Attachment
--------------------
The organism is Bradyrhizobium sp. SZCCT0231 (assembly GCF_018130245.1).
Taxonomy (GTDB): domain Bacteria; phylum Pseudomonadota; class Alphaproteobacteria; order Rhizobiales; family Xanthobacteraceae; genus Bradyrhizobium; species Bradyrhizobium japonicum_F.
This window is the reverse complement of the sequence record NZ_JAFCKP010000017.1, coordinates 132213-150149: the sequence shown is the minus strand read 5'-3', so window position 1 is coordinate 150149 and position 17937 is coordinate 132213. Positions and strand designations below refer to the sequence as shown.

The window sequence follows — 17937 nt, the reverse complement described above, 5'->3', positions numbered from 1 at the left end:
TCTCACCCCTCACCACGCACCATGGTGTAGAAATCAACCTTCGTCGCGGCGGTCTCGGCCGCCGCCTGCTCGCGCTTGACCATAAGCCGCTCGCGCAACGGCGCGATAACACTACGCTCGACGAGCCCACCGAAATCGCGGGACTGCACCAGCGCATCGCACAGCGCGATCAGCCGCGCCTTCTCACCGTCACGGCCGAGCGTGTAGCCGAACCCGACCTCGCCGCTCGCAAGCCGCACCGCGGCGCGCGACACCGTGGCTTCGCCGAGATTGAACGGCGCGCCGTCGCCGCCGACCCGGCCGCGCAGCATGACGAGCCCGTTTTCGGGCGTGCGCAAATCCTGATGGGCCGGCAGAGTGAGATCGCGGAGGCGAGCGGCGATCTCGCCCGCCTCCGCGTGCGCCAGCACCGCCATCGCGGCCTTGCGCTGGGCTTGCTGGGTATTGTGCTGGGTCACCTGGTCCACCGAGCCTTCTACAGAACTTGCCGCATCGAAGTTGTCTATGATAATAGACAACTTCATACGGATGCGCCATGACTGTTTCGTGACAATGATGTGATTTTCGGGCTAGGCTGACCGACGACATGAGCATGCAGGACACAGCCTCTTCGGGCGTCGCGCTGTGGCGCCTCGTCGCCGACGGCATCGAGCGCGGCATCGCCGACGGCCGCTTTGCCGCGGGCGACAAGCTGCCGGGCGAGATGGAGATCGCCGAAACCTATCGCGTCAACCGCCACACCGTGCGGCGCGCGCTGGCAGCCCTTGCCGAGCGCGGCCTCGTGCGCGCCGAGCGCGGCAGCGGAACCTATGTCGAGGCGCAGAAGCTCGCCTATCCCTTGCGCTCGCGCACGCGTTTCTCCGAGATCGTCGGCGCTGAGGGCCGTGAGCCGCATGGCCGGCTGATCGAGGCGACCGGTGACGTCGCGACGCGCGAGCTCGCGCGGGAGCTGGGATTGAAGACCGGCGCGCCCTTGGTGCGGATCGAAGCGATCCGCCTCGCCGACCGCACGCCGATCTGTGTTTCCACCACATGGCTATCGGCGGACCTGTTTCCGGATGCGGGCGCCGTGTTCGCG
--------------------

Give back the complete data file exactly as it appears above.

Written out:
The organism is Bradyrhizobium sp. SZCCT0231 (assembly GCF_018130245.1).
Taxonomy (GTDB): domain Bacteria; phylum Pseudomonadota; class Alphaproteobacteria; order Rhizobiales; family Xanthobacteraceae; genus Bradyrhizobium; species Bradyrhizobium japonicum_F.
This window is the reverse complement of the sequence record NZ_JAFCKP010000017.1, coordinates 132213-150149: the sequence shown is the minus strand read 5'-3', so window position 1 is coordinate 150149 and position 17937 is coordinate 132213. Positions and strand designations below refer to the sequence as shown.

The window sequence follows — 17937 nt, the reverse complement described above, 5'->3', positions numbered from 1 at the left end:
TCTCACCCCTCACCACGCACCATGGTGTAGAAATCAACCTTCGTCGCGGCGGTCTCGGCCGCCGCCTGCTCGCGCTTGACCATAAGCCGCTCGCGCAACGGCGCGATAACACTACGCTCGACGAGCCCACCGAAATCGCGGGACTGCACCAGCGCATCGCACAGCGCGATCAGCCGCGCCTTCTCACCGTCACGGCCGAGCGTGTAGCCGAACCCGACCTCGCCGCTCGCAAGCCGCACCGCGGCGCGCGACACCGTGGCTTCGCCGAGATTGAACGGCGCGCCGTCGCCGCCGACCCGGCCGCGCAGCATGACGAGCCCGTTTTCGGGCGTGCGCAAATCCTGATGGGCCGGCAGAGTGAGATCGCGGAGGCGAGCGGCGATCTCGCCCGCCTCCGCGTGCGCCAGCACCGCCATCGCGGCCTTGCGCTGGGCTTGCTGGGTATTGTGCTGGGTCACCTGGTCCACCGAGCCTTCTACAGAACTTGCCGCATCGAAGTTGTCTATGATAATAGACAACTTCATACGGATGCGCCATGACTGTTTCGTGACAATGATGTGATTTTCGGGCTAGGCTGACCGACGACATGAGCATGCAGGACACAGCCTCTTCGGGCGTCGCGCTGTGGCGCCTCGTCGCCGACGGCATCGAGCGCGGCATCGCCGACGGCCGCTTTGCCGCGGGCGACAAGCTGCCGGGCGAGATGGAGATCGCCGAAACCTATCGCGTCAACCGCCACACCGTGCGGCGCGCGCTGGCAGCCCTTGCCGAGCGCGGCCTCGTGCGCGCCGAGCGCGGCAGCGGAACCTATGTCGAGGCGCAGAAGCTCGCCTATCCCTTGCGCTCGCGCACGCGTTTCTCCGAGATCGTCGGCGCTGAGGGCCGTGAGCCGCATGGCCGGCTGATCGAGGCGACCGGTGACGTCGCGACGCGCGAGCTCGCGCGGGAGCTGGGATTGAAGACCGGCGCGCCCTTGGTGCGGATCGAAGCGATCCGCCTCGCCGACCGCACGCCGATCTGTGTTTCCACCACATGGCTATCGGCGGACCTGTTTCCGGATGCGGGCGCCGTGTTCGCG